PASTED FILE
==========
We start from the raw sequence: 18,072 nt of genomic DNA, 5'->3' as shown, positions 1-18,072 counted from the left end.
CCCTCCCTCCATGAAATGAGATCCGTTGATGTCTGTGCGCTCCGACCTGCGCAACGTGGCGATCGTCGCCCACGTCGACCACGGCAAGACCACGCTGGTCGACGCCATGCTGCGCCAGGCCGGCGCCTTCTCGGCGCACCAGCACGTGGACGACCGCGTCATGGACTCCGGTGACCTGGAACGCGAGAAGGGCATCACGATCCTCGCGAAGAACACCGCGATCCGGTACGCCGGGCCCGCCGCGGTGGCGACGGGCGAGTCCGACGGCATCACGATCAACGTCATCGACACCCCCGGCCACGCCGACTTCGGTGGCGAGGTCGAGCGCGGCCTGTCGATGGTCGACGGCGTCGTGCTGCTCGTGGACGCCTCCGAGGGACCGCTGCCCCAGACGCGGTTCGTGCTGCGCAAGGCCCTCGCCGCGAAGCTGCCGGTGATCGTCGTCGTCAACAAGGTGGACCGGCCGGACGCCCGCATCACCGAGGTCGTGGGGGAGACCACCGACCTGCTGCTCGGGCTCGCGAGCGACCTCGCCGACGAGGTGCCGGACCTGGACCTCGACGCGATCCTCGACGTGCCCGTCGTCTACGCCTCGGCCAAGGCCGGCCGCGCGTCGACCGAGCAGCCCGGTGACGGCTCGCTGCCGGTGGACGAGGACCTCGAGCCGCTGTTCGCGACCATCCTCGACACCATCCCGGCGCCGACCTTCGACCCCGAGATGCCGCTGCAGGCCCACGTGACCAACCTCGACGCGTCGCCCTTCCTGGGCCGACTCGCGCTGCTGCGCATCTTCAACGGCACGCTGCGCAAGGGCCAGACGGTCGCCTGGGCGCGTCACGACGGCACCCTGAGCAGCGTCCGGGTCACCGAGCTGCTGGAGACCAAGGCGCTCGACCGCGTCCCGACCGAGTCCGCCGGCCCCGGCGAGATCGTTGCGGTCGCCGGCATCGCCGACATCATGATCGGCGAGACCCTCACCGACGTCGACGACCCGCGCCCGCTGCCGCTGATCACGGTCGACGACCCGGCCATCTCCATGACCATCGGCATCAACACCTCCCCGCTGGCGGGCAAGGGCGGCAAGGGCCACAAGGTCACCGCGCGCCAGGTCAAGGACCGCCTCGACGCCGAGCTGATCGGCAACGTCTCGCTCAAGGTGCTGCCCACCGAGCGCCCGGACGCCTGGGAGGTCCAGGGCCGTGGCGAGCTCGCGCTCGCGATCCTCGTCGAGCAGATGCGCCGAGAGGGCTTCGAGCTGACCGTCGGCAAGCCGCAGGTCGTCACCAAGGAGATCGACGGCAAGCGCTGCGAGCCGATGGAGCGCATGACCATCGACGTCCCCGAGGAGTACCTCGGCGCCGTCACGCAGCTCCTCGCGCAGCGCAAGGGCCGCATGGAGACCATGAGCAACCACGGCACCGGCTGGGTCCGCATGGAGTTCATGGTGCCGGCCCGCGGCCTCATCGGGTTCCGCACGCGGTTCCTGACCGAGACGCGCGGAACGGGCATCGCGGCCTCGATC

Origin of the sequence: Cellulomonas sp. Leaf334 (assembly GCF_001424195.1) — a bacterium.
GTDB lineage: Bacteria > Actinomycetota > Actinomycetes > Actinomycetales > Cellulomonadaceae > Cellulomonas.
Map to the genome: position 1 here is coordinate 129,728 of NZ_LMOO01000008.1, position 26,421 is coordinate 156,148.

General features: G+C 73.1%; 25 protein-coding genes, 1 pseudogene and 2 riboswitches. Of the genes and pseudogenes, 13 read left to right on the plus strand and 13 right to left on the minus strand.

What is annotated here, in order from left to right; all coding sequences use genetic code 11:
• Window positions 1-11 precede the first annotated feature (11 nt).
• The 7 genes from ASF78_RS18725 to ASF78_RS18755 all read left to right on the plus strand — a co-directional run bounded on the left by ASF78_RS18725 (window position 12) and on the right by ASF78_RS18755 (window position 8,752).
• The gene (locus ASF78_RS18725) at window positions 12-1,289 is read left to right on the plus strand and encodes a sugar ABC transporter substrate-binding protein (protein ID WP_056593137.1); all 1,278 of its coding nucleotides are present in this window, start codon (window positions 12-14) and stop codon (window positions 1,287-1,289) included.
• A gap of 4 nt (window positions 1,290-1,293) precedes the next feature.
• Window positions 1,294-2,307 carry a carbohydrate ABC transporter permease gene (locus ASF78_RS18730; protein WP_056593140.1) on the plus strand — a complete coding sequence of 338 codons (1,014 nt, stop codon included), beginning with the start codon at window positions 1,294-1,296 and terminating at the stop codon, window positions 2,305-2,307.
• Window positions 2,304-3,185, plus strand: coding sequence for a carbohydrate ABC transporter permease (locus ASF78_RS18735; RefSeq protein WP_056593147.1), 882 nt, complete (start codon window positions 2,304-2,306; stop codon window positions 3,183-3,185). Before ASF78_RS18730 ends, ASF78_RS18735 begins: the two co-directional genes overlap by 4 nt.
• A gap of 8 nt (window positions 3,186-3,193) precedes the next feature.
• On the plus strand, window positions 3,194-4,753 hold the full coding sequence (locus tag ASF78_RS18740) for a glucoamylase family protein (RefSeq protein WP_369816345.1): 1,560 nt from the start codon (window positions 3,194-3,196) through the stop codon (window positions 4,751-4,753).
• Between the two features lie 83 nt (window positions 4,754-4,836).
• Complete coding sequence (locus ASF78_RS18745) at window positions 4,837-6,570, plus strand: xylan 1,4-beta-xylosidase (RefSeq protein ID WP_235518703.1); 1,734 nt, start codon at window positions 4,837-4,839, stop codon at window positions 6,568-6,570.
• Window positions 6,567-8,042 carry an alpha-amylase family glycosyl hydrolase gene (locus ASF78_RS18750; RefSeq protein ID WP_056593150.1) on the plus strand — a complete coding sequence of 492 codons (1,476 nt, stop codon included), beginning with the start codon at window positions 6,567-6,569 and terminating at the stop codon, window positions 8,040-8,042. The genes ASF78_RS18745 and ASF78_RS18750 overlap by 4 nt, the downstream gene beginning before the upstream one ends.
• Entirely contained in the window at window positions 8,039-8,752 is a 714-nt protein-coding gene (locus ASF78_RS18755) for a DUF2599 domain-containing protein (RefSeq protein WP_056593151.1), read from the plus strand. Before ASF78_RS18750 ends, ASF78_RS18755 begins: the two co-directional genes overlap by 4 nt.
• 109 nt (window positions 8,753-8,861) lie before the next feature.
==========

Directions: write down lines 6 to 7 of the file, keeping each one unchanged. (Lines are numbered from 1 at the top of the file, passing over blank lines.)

General features: G+C 73.1%; 25 protein-coding genes, 1 pseudogene and 2 riboswitches. Of the genes and pseudogenes, 13 read left to right on the plus strand and 13 right to left on the minus strand.

What is annotated here, in order from left to right; all coding sequences use genetic code 11: